THE slowdown in the Chinese economy and its recent currency, has sent Africa to whom it has been a key trading partner, reeling.
Amidst the jitters, attention has now focused back on the hitherto little-spoken-about fact that European Union countries, led by France and the UK, are overwhelmingly the largest investors in Africa, not China.
The US is also significant, and even South Africa invests more in the continent than China does.
Despite its own economic difficulties, this South Africa role as a key FDI source for the rest of the continent is likely to become more critical in the years ahead.
However, clear successes in other African countries, South African companies for some time had a troubled past finding a footing in some key continental economies - most surprisingly of all, Kenya. This was among the issues highlighted at the Kenya Trade & Investment Summit held in South Africa’s commercial heartland, Sandton, in Johannesburg.
High expectations and vigorous investments did not always pay off, pushing South African companies to continually innovate and find news ways of penetrating this potentially lucrative market.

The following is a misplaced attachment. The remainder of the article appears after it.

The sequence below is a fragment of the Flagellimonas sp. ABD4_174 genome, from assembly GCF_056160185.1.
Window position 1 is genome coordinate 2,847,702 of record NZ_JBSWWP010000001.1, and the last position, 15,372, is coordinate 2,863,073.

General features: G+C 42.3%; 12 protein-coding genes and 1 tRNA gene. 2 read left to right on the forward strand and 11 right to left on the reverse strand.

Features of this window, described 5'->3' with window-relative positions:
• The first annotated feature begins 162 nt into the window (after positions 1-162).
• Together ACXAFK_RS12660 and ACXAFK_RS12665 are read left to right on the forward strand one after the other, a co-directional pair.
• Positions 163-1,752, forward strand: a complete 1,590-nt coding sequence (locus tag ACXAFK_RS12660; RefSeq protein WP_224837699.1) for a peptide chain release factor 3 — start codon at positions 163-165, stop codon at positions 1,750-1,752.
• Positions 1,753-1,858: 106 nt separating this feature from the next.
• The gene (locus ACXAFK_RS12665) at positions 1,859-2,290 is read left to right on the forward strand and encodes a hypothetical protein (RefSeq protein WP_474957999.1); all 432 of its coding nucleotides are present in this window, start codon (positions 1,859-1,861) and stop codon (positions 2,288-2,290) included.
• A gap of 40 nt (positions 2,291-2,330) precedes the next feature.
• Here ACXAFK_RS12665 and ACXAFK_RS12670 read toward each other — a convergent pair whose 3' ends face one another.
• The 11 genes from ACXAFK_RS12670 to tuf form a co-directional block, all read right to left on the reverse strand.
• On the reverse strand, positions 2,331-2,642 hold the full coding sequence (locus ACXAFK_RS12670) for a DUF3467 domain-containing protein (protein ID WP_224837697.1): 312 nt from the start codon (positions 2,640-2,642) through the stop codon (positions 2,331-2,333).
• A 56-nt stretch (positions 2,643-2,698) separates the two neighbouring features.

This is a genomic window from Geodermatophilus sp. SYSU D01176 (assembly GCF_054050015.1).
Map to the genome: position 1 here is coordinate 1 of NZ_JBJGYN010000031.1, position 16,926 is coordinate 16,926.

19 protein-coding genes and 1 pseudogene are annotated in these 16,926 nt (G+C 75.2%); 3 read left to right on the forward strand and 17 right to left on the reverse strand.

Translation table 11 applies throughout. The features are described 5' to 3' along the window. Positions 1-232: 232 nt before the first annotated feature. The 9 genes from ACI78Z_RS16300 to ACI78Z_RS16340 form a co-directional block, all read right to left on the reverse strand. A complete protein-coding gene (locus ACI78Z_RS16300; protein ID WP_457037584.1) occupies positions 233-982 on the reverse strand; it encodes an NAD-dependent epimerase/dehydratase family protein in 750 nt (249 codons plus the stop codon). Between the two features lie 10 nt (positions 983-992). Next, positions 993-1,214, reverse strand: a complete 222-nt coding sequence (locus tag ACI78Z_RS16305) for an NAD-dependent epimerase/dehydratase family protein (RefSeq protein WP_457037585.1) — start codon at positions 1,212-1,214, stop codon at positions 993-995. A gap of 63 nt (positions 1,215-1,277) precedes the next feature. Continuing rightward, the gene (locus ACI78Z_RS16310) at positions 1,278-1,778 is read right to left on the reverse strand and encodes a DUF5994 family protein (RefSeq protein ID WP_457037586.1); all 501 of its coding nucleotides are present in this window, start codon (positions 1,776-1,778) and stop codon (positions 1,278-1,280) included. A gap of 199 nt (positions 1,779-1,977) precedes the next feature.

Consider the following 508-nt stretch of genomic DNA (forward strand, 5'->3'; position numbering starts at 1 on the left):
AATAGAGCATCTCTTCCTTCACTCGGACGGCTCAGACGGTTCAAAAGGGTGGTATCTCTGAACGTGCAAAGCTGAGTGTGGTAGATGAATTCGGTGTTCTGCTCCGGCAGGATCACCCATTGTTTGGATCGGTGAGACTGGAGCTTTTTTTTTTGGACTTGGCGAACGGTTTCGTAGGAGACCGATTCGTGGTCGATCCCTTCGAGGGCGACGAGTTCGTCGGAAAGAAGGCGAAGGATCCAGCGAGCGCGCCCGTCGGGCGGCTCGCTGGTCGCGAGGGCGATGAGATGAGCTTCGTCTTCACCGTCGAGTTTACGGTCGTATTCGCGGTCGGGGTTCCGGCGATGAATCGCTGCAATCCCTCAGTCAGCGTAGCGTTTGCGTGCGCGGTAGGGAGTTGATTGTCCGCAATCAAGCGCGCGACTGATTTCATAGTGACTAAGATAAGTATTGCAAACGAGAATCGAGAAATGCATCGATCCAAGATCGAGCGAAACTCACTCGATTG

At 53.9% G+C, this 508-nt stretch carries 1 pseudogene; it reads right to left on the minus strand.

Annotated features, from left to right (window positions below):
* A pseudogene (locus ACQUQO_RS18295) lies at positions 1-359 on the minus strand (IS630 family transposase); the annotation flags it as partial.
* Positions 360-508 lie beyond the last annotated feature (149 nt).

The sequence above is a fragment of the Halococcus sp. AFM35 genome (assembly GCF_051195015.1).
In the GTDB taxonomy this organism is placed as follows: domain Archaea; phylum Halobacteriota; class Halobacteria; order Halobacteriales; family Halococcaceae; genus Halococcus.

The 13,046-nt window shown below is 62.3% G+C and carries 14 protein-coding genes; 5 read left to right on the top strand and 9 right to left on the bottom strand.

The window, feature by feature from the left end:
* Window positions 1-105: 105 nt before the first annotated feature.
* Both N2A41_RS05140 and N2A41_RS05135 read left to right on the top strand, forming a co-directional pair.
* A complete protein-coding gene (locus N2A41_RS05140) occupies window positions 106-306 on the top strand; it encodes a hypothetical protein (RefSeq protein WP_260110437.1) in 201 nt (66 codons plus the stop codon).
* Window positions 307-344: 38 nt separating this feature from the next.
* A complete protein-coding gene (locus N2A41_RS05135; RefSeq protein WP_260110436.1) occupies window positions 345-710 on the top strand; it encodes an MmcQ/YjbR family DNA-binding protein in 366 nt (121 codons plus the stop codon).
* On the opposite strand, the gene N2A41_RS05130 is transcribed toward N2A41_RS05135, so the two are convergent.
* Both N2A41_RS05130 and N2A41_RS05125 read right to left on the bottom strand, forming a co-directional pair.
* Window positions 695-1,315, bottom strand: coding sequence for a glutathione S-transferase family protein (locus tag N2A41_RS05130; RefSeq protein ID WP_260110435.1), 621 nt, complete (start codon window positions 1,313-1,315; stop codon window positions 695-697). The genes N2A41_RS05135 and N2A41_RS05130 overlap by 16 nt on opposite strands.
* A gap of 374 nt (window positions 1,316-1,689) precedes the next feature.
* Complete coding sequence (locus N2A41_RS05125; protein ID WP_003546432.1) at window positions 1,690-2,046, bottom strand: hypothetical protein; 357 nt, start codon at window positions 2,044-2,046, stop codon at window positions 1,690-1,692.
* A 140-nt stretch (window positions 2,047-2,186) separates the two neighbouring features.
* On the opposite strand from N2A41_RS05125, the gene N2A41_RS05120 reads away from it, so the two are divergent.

The ground has shifted lately, though. The June 2015 launch of Game, Massmart’s retail brand, coincided with the confirmation of a deal between Choppies, a successful retailer from Botswana, to take over Kenya’s Ukwala stores.
The interest in retail matches South Africa’s most critical investments across Africa in the last five years, which have included telecommunications, manufacturing, and mining. Because of its strategic location, the Kenyan market offers a gateway to the lucrative 140 million-strong East African Community market.
New investors in the Kenyan market are trying hard to avoid the fate that befell South African brewing giant SABMiller. In 1998, the company opened a production unit for its Castle brand in Kenya. The Kenyan market had, since the 1920s, been the near-monopoly of East African Breweries Ltd. The entry of a much bigger brewer sparked of what came to be famously known as the “beer wars”.
SABMiller eventually threw in the towel, as its rival played on the patriotism of Kenyans, leading to the sale of Castle to EABL in exchange for distribution rights in Tanzania. In 2011, SABMiller announced its return by buying Crown Foods and increasing the distribution networks of its Tanzanian brands into Kenya.
Its new “softer” strategy has become the telling mark of the second wave of South African investors in the Kenyan market — those who are much more adept to local sensitivities.